Changing corporate culture is not an easy task. A company is just a like an organism. It is almost like the human body. Trying to change the company through its CEO is like trying to change the human body with a heart transplant. It may work. It may not work. The body is always stronger than the organ being transplanted. It has almost the right to reject the transplant, one of the biggest worries that surgeons face in a transplant surgery. But of course changing the culture through the CEO is your best chance.
Arunima Haldar Phd,, says 'Its more about co creation of the vision and mission statements and slowly moving towards bringing about a change in the culture through consultation with important stakeholders.'
Choose your CEO carefully
So as a shareholder or director you have a vision of what you want your company to be. If is it old fashioned you may want it to become modern. If it is low tech you may want it to become high tech. If it is shy and evasive in the media you may want it to be on the front page all the time.
But corporate culture develops over decades and sometimes as in the case of JWT over 152 years. It is next to impossible for it to change instantly. Plan your change over the long term. And take baby steps at a time. There are not too many cases where the corporate culture has changed overnight because you transplanted a modern, bright, young, aggressive CEO who walked around as if he was constantly on a shot of adrenaline.
Very often just hiring a bright, young CEO may not be adequate. Equally important is that he fits the culture of the organisation. This is especially true when a CEO is hired from the outside. He brings different influences, based on his previous careers with other companies.
And the key thing to remember is that if one wants to change the culture, make haste slowly.
As John Kotter says in a Forbes article Key to Changing Organisation Culture 'How does culture change? A powerful person at the top, or a large enough group from anywhere in the organization, decides the old ways are not working, figures out a change vision, starts acting differently, and enlists others to act differently. If the new actions produce better results, if the results are communicated and celebrated, and if they are not killed off by the old culture fighting its rear-guard action, new norms will form and new shared values will grow.'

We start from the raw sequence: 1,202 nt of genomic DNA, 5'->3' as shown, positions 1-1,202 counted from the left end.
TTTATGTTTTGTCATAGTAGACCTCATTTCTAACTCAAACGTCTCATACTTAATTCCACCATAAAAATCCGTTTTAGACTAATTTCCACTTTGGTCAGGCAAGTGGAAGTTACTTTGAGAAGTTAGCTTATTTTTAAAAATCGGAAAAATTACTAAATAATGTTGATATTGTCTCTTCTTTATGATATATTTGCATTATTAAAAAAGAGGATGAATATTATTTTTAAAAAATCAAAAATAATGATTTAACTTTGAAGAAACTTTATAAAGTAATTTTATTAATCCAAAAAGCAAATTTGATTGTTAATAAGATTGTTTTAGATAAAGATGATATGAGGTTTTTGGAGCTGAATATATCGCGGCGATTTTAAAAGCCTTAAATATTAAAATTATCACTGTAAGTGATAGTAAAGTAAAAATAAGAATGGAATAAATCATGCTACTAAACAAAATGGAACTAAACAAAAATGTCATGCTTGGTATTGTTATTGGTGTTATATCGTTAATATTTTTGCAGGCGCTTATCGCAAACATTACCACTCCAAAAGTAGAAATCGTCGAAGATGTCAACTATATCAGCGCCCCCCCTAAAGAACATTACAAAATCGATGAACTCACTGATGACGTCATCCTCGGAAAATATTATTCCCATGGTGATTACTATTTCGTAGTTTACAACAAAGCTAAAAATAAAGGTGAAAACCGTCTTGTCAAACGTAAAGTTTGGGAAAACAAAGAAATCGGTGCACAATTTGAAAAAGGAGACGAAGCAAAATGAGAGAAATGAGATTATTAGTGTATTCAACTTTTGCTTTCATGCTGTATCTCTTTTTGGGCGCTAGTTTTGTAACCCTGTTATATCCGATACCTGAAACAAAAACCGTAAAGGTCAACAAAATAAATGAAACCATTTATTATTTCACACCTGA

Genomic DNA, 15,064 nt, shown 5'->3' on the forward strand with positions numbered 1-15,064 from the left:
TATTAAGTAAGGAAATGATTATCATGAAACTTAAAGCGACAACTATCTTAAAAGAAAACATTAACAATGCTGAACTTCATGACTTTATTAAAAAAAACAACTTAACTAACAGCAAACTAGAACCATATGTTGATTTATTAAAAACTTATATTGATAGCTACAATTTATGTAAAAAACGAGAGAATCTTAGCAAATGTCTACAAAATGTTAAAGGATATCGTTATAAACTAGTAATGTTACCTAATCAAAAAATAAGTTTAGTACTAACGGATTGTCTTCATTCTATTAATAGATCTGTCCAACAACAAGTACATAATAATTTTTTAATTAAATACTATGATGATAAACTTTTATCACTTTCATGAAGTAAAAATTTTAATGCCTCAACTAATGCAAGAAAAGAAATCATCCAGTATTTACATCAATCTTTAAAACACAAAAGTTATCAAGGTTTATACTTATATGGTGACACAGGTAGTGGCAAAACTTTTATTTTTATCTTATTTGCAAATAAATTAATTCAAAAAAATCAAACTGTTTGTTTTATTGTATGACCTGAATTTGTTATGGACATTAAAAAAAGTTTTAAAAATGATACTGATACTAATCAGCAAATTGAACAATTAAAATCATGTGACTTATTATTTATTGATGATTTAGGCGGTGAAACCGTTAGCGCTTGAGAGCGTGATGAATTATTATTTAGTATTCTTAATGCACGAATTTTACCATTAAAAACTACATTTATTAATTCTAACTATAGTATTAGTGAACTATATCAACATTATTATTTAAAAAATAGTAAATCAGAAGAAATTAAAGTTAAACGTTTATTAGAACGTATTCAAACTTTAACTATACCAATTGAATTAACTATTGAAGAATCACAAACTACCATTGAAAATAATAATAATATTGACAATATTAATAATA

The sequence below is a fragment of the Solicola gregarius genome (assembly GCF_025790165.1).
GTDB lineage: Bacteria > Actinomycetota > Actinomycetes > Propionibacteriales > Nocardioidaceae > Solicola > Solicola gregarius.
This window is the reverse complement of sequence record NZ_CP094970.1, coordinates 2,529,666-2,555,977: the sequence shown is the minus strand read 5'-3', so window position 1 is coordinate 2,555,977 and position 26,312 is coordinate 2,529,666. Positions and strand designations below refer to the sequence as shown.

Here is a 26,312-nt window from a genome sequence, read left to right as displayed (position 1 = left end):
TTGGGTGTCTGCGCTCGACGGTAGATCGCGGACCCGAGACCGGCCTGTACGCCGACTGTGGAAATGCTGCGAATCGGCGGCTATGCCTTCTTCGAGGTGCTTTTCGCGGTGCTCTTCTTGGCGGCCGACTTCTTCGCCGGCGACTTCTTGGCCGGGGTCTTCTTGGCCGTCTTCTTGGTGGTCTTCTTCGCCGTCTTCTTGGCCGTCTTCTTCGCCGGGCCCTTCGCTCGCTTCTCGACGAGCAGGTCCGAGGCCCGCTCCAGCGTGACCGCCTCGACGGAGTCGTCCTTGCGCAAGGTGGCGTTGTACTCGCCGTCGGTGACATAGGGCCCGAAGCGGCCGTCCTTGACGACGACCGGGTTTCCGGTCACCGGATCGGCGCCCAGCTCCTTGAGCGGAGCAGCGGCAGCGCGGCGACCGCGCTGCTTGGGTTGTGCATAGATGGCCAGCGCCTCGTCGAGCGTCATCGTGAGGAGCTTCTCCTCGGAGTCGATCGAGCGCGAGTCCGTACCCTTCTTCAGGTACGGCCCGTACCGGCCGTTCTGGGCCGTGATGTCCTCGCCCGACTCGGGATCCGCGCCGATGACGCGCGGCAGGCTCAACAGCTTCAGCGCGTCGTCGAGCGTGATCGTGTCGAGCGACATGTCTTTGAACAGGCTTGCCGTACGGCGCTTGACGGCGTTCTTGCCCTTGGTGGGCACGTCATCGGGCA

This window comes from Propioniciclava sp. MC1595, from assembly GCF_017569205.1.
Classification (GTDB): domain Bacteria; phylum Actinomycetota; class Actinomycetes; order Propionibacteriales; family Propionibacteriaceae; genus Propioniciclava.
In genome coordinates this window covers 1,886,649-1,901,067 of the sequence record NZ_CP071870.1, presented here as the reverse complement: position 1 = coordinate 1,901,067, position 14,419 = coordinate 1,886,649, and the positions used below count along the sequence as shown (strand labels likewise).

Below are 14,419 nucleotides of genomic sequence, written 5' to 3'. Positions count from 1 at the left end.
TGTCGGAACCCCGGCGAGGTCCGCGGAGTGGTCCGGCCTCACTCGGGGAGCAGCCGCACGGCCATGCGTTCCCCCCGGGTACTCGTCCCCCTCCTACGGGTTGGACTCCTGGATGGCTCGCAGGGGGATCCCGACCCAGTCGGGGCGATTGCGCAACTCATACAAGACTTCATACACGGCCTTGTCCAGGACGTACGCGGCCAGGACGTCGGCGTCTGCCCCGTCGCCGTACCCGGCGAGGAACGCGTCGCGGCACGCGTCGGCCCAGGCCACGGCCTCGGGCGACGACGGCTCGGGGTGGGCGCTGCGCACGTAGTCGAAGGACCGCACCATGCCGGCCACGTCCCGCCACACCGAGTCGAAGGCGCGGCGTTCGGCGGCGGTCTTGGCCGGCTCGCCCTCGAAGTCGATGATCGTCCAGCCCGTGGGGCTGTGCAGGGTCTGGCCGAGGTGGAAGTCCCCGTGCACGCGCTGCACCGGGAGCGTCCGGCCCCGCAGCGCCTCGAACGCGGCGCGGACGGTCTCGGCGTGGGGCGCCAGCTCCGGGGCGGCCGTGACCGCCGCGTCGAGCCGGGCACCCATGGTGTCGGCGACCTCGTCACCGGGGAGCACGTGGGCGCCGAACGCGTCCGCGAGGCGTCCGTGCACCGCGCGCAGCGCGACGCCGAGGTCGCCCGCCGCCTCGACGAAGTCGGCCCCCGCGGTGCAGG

The Clash of Local Culture
Mr Martinez is Argentinian and grew up in Spain. Something that WPP should have taken into account while appointing him as CEO. Many of you will know that in the Latin culture people are very expressive and also keen on a physical connection. Body and hand movement is extremely important as a means of expressing yourself. Many Latinos find it necessary to move their hands in order to communicate effectively. Simple gestures like a hand on the shoulder or a handshake are ways to communicate effectively. Hugs and kisses are normal in everyday interactions. It is normal for Latino men to greet females with a kiss; even if they do not know each other well. Men also hug each other as a sign of affection. In fact, a very common closing for a business letter in Latino correspondence is “un abrazo” or “a hug.” In an Anglo-Saxon culture many of these behaviours and gestures could be mis-interpreted as sexist.
Of course globalisation de-tribalises managers and leaders and I think that a global culture of behaviour is certainly in place. And people who come from different local cultures must be mindful of the global culture.
In retrospect many of the things that Mr Martinez is accused of on counts of 'sexist and racism' may have been said flippantly rather than with criminal intent. (of course have to await the court's decision*). One has never heard of a rapist who said he would rape as a public announcement, although if he did it would be considered inappropriate and threatening behaviour. Its a pity that he must lose his job, especially in a country where a Presidential candidate seems to be racing ahead in popularity despite his sexist and racist comments.
So the famous quip may indeed be true, that Mad Men have turned to Math Men. And the mythical Don Draper would never have wanted to be in the advertising business in these troubled times.
*Note : Find details of the 28 page Suit filed by Erin Johnson in the Southern District of New York
The author spent 17 years with J Walter Thompson across India, Asia and Africa and is a keen observer of companies and their corporate culture.